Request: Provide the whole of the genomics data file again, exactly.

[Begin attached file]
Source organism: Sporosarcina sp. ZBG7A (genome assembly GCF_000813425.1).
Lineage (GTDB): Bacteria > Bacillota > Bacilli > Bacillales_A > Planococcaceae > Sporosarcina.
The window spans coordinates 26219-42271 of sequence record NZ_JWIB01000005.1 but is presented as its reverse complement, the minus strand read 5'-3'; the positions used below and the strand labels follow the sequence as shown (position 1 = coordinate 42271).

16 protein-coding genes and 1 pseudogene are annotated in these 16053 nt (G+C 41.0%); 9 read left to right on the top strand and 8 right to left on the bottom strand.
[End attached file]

Source organism: Sporosarcina sp. ZBG7A (genome assembly GCF_000813425.1).
Lineage (GTDB): Bacteria > Bacillota > Bacilli > Bacillales_A > Planococcaceae > Sporosarcina.
The window spans coordinates 26219-42271 of sequence record NZ_JWIB01000005.1 but is presented as its reverse complement, the minus strand read 5'-3'; the positions used below and the strand labels follow the sequence as shown (position 1 = coordinate 42271).

16 protein-coding genes and 1 pseudogene are annotated in these 16053 nt (G+C 41.0%); 9 read left to right on the top strand and 8 right to left on the bottom strand.